The government is planning to hold crisis talks with the Vietnamese Government over the existing oil purchasing agreement, after it had allegedly cost the Ceylon Petroleum Corporation (CPC), Rs 11.6 billion in losses.
Minister for Petroleum Industries Anura Priyadarshana Yapa told Ceylon Today, he would visit the Petro Vietnam (PV) Oil Company in Singapore immediately, to assess the present situation with regard to its agreement with the CPC.
He said the agreement between the PV Oil Company and the CPC had been renewed for three more months after Cabinet approval had been obtained. However, allegations have been made by the Jathika Sevaka Sangamaya (JSS) Petroleum Branch, that CPC has incurred an overall loss of Rs 11.6 billion as a result of the agreement.
"This is a government to government agreement which the Cabinet approved to extend by a further three months. We do not believe the allegations are credible, nor do we agree with the figures they have come up with. We only have reservations with regard to the fluctuation of the base prices of the oil we import from PV Oil Company," Minister Yapa said.
On being questioned whether the agreement was renewed under the same purchasing agreement as before, he said, "When entering into long-term agreements, different conditions have to be dealt with. The market is very volatile, and in such an agreement, we have to act accordingly."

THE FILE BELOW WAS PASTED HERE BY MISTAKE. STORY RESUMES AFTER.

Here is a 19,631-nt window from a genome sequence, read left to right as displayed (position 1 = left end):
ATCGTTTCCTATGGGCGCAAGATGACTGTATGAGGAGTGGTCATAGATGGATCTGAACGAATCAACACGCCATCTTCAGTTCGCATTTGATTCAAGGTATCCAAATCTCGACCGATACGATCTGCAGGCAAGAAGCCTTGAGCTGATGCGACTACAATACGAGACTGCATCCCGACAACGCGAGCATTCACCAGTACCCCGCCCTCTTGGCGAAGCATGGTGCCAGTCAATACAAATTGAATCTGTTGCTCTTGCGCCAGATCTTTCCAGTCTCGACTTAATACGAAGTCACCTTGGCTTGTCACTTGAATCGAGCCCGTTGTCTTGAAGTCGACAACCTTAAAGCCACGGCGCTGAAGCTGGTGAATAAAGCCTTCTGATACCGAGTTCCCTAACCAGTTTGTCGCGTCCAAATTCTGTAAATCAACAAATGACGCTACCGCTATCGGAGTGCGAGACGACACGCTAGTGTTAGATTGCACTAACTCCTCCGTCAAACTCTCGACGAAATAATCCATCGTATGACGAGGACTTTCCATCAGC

He confirmed that he would report back to the Cabinet after visiting the PV Oil Company and holding discussions with their officials.
JSS Petroleum Branch Secretary, Ananda Palitha, told Ceylon Today, if the agreement is being renewed under the same purchasing agreement, it would tantamount to blatant corruption.
Responding to inquiries pertaining to possible future plans by the ministry to import oil from companies in possession of their own refineries, a move that the JSS Petroleum Branch said would be "a step forward for the country," Minister Yapa said, "We are striving to expand our oil trading market. So far, we have looked at three categories from which we can import oil – as traders having ownership of refineries, small-scale traders without refineries, and large-scale traders without refineries. The scope of our present market for importing fuel is very small."
Claiming that Sri Lanka is open to anyone who wants to trade in oil, he said, "Most of the companies under consideration have trading arms in the United Arab Emirates (UAE) and Singapore. Cost wise, it is advantageous for us to import from these countries. So for long-term contracts, we will give priority to these companies."
He claimed that 92 different suppliers of oil are registered with the ministry, but only a handful of them supply oil to the country.